Carole King - Most people don't know that as a performer she was nominated once before in 1989.  Then in 1990 the Hall put her in with Gerry Goffin.  Regardless, she's going to coast in now.  Also, this is the 50th anniversary of Tapestry. 2nd nomination. 

Dionne Warwick - Ok, I’ve probably bought into her newfound Twitter popularity too much. But she's as much an icon as Tina, Patti, Gladys, Aretha. And has been eligible for decades now.  Her 1st nomination. 

Foo Fighters - Dave Grohl's post-Nirvana work may not be loved by most critics, but Grohl himself is well-liked by more than enough to get them in right away.  1st nomination. 

Go-Go's - A name that got mentioned often as an 80's snub finally appears on the ballot.  Not a sure thing, but a recent documentary has brought their name back in the public eye. 

Jay-Z - Some Rap acts are too big to ignore.  Add Jay-Z to that list which includes Run DMC, Tupac, Biggie. 1st nomination. 

Tina Turner - It took until 2021 for the NomCom to understand that Tina's comeback deserved her own award.  1st nomination. 

Bonus Pick 
Rage Against the Machine - Like Dave Grohl, Tom Morello is a well-respected member of the Rock community.  So, maybe this year he picks up some of Grohl's voters?  3rd nomination. 

The Rest
Chaka Khan - Her 7th nomination, 4 with Rufus and 3 solo. She's got the hits, has sang with many current Rock Hallers and too be honest, I have no idea what more she has to do.

Devo - Cult favorites with one big hit, who may still be seen as too much of a cult favorite to get inducted.  2nd nomination.

Fela Kuti - An afro-pop pioneer. Many voters might not know much about him, which never bodes well for induction. One could make the case for a Musical Excellence pick. But I like Joe Kwaczala's idea of an International category to put in Fela and others. First nomination.

Iron Maiden - If Judas Priest couldn't get in right away, I can't see Iron Maiden doing it either. But they will do well with the "Rock" electorate that has grown over the years.  First nomination.

Kate Bush - Her first nomination in 2018 was a surprise.  A big success in the U.K., but that's never a guarantee for a Rock Hall induction. Which might keep her out again. 

LL Cool J - His 6th nomination, and I'll say it again.  The reason he keeps getting bypassed is that most voters see him more as an actor/celebrity than as the biggest male Rap star from the mid-80's to early-90's.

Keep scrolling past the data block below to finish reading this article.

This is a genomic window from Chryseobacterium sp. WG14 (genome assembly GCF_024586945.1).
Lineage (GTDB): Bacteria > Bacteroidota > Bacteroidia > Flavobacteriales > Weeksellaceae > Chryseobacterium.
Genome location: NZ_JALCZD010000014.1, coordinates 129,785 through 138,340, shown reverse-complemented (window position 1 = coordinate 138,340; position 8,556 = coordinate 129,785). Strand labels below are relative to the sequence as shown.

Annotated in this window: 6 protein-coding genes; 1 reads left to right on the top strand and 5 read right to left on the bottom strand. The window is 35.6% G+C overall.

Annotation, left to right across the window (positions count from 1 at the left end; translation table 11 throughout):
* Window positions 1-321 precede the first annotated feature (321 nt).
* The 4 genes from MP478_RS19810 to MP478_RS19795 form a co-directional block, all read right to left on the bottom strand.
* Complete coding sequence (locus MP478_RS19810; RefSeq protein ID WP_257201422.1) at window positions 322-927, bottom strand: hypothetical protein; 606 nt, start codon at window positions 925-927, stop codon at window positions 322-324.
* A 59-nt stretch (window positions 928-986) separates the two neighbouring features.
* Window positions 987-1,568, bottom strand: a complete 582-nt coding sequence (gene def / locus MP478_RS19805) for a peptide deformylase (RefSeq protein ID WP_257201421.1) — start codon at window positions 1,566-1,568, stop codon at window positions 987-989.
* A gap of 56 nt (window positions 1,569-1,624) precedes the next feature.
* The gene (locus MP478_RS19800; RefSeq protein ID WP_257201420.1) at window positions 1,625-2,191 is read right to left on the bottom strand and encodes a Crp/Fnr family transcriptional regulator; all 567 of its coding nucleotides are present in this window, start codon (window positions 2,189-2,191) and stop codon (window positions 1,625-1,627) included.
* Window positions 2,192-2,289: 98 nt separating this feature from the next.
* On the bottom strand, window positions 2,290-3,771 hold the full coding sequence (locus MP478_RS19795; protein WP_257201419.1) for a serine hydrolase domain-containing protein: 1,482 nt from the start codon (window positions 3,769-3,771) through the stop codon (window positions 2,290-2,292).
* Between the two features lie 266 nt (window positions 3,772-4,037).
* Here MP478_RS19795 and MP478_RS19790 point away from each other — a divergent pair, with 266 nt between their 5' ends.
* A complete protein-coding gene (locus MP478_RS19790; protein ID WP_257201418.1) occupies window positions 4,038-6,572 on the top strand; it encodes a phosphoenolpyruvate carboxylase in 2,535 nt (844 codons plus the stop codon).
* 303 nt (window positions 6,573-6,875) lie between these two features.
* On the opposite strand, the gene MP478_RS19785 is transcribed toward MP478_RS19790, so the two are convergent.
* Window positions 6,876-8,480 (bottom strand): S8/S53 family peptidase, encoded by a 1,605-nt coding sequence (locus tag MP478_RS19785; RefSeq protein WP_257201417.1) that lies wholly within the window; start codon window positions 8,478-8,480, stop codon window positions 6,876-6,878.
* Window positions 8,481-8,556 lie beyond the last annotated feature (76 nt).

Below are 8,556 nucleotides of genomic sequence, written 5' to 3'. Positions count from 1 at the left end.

Mary J. Blige - 2021's most curious nomination. The "Queen of Hip Hop Soul" is definitely a surprise nominee.  Especially when you consider that Mariah Carey has never been nominated.  1st nomination.

New York Dolls - Their 2nd nomination and first in 20 years.  Again, could do well with voters who are starving for some good old "Rock and Roll" to vote for.

Todd Rundgren - If the Performer category doesn't want him, he would be a prime Musical Excellence pick. He's got all the credentials:  Producer, solo performer, Utopia, Nazz, Music Video pioneer.  3rd nomination in a row so he's either close in the vote or someone on the NomCom really loves him. 

Also: My Personal Picks for the 2021 Rock Hall are here.

Monday, April 26, 2021

An Album/Song A Week: Carpenters - "Rainy Days and Mondays"

You had to be there, and I was.  AM Top 40 radio was a beautiful thing in the early 70's.  The playlists were diverse and whatever was charting got played.  Of course, "serious" Rock critics despised most of what got played on there.  Too soft, too Pop.  Oh, the rockism!  And that attitude earned most of the early 70's Pop artists a critical beating.  At least until those of us who loved that music grew up.  So, I never apologize for my love of Barry Manilow, Bread, John Denver or the Carpenters.

Of the names I mentioned, the Carpenters stock has risen the most over the years.  Even Indie/Alternative artists, who no doubt are around my age now, have professed their love for them.  It wasn't Rock, nor did they ever pretend to be.  But the Carpenters crafted some of the best AM radio hits of the early 70's.

"Rainy Days and Mondays", released in 1971 was my favorite.  With "We've Only Just Begun" and "Superstar" right behind.  But "Rainy Days and Mondays" reminds me of moving to Germany in the Summer of '71.  That's when it peaked on the charts and I heard it often.  But I also loved the sadness of the song.  The imagery jumped out at me even at the age of seven.  The song comes from the same pen as "We've Only Just Begun", Paul Williams and Roger Nichols.  Karen Carpenter's vocals are sublimely beautiful.  She was also living many of the sad songs she was singing.  But at their peak no one noticed her personal problems.  And we can look back and feel her loneliness on a Carpenters song like the one.

"Rainy Days and Mondays" ended up peaking at #2.  It's proof that many Rock critics got it wrong in the early 70's.  I will never apologize for liking the most uncool artists of that era.